1. I do love the feeling of being “held” so closely in the thoughts of so many people I love and who love me.  I’m reminded of this via text, voicemail, email, and phone call by many good people each day.  There’s a lift I feel in this, like being suspended in the air on a big balloon.  This feeling is so so very rich.  I wish I could bottle it.

2. I am grateful for the opportunity to feel more empathy for the way this end-of-pregnancy period affects, I would guess, most women both physically and mentally.  Having had Orlis at 38 weeks, I didn’t go through this last time, and I am appreciative of the experience this time around — specifically being with the not knowing; being so physically uncomfortable and also being with the gradual nature of birth; feeling pressure of all kinds.  It’s its own special psychology, and knowing how universal it is makes me feel bonded, in some small way, to women everywhere, and from the beginning of time.

3. I’m glad to be learning, by happenstance, the way I think the other half lives.  Which is to say — without so many simultaneous projects and lists and to-dos going all of the time.  A week with not much planned at all and few goals — this is foreign to me.  I wouldn’t want it all the time, but I’ll admit, I like it right now.





these days (waiting)

These days…oh, these days.  I am waking early and noticing, “hmmm…still pregnant.”  These days are those strange and sacred ones during which I inch so humbly close to an elusive “due date” knowing, at any moment we’ll begin.  It’s these days that are, I think universally, a challenge for many of us going through this rite of passage.  The psychology is odd — yearning for something that we know is likely to be a bigger challenge and also a bigger joy than any we’ve known and not knowing how or when it will start, but knowing it will…it will…at just the time it should.  It’s a peculiar place to sit for days on end.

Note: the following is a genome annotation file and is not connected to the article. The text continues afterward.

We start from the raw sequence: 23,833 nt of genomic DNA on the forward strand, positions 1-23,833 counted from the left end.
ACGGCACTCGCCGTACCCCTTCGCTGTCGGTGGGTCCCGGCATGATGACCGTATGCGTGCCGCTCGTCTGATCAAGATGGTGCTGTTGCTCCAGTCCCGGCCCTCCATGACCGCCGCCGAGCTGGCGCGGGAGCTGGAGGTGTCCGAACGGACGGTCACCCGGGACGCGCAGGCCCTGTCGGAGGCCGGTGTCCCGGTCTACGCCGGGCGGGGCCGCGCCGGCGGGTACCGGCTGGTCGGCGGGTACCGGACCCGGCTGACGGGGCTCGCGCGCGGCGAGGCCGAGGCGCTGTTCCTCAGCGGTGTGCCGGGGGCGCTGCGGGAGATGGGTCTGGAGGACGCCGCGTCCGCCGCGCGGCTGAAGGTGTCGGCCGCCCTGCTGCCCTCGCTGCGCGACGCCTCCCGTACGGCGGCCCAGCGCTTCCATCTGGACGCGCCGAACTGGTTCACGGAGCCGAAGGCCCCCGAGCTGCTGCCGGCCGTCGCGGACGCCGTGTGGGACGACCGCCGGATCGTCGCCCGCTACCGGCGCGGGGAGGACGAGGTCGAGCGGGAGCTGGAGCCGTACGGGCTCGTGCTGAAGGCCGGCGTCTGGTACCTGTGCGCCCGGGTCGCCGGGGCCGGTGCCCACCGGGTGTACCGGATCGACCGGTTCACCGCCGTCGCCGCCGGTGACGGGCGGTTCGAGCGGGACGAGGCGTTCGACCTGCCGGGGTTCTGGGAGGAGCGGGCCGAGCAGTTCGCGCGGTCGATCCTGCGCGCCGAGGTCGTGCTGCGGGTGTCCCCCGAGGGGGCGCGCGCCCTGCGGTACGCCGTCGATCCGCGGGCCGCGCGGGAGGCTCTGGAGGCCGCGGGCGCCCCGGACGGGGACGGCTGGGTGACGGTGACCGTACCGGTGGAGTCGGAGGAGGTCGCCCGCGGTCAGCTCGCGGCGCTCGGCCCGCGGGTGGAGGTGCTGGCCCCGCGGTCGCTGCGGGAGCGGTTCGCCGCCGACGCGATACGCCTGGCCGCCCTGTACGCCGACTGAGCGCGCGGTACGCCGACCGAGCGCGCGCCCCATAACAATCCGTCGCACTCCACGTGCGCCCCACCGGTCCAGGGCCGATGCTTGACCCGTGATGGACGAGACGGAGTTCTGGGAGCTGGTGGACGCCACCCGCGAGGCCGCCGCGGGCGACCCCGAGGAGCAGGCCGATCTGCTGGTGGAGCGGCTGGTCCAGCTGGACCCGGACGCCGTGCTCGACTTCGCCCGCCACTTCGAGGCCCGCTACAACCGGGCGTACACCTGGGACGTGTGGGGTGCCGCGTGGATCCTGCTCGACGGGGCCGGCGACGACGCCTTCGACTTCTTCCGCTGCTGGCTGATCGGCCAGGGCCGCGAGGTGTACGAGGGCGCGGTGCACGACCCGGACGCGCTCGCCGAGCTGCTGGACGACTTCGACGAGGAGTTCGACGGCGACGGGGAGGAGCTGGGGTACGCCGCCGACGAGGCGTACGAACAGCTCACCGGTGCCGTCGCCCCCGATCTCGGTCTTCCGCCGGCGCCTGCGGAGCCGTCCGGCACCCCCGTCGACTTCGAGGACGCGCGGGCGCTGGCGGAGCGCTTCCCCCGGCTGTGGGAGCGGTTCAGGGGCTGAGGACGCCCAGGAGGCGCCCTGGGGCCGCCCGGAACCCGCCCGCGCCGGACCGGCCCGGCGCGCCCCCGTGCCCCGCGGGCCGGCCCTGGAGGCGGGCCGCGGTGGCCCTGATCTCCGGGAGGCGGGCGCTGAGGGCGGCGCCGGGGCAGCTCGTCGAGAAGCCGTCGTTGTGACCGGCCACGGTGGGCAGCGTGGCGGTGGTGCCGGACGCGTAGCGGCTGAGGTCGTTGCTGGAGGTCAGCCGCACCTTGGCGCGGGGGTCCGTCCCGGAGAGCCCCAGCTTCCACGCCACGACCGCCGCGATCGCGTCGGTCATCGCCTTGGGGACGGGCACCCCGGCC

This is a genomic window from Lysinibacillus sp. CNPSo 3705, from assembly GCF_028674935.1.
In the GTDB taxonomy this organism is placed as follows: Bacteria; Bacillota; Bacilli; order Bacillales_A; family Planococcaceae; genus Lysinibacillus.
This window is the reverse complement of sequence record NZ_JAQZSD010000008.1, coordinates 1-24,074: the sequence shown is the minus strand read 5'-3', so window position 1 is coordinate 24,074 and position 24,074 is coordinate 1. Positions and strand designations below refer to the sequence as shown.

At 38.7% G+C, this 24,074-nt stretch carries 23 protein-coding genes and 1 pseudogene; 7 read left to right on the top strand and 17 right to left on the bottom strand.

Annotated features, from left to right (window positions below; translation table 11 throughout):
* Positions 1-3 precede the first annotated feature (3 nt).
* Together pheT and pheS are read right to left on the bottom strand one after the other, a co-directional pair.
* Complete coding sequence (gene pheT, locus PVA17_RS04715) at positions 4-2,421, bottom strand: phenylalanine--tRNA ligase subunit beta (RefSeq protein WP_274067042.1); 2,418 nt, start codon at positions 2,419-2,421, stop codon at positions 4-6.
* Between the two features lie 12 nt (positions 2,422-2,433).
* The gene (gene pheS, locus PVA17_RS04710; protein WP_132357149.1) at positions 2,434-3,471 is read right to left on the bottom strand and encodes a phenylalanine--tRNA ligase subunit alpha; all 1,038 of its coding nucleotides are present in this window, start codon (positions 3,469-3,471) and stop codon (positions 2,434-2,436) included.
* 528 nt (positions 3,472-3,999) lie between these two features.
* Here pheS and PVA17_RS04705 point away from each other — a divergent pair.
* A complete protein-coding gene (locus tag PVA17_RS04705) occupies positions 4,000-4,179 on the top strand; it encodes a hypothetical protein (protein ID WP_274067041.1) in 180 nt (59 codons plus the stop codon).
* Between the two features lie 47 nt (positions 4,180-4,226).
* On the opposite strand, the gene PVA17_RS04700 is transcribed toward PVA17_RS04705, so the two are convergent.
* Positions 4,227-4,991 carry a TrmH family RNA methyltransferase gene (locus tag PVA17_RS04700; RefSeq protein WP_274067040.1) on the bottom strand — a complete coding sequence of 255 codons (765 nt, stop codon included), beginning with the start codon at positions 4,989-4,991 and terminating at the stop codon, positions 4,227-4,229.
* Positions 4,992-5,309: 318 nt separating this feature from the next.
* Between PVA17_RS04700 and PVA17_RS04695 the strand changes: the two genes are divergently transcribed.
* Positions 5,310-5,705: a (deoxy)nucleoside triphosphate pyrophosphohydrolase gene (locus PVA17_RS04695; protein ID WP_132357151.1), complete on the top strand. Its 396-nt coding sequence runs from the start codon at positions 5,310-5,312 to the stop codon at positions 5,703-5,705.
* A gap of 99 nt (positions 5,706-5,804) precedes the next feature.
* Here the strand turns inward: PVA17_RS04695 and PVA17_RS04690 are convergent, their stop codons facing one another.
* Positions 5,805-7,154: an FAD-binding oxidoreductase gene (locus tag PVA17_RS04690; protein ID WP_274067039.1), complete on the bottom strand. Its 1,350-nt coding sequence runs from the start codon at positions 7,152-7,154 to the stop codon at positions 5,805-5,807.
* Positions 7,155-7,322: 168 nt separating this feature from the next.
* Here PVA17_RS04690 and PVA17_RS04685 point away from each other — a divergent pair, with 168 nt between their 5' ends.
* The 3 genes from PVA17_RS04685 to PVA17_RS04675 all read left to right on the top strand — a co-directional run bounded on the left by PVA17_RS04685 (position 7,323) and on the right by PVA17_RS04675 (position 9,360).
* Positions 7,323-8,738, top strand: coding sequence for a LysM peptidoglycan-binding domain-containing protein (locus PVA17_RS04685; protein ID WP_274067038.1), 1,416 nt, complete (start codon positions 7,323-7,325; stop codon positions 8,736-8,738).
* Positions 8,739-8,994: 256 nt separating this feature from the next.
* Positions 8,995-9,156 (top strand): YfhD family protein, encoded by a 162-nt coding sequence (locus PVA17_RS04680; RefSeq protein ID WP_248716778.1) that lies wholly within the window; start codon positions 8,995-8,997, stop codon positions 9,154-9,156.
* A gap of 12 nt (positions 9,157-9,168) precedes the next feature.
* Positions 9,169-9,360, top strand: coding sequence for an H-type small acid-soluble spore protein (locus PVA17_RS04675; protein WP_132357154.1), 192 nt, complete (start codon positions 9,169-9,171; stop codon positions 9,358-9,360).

Dearest friends and family are checking in, daily some of them, wondering if I feel anything.  (ha!  ”yes.”  I tell them.  ”I’m feeling every move my body makes with the most acute awareness.  Who needs meditation practice when I have this waiting game on which to feast my every sense?”)  Other dearest are, I think, deliberately not checking in, but I know the pins and needles on which they sit.  There is just nothing quite like this anticipation.

Well, what are we doing with ourselves while we wait, you might be wondering?


*Playing with the neighbors.  The youngest among us donning our bicycle helmets and going belly-forth on the skateboard.  (The maternal among us holding her heart and breath with every such endeavor.)

*Checking and double checking the birth supplies we’ve organized.  Appreciating how many of the things that are gathered in these baskets are homemade and handed-down and otherwise used and loved so well already.  What better to wrap up a new baby in than an already beloved blanket that holds some legacy and embedded warmth?


*Making birth art.  Toddler-style and mama-style.  Loving the way watercolors work and move together.


*Fixing, fixing, fixing.  Using our tools as much as we can.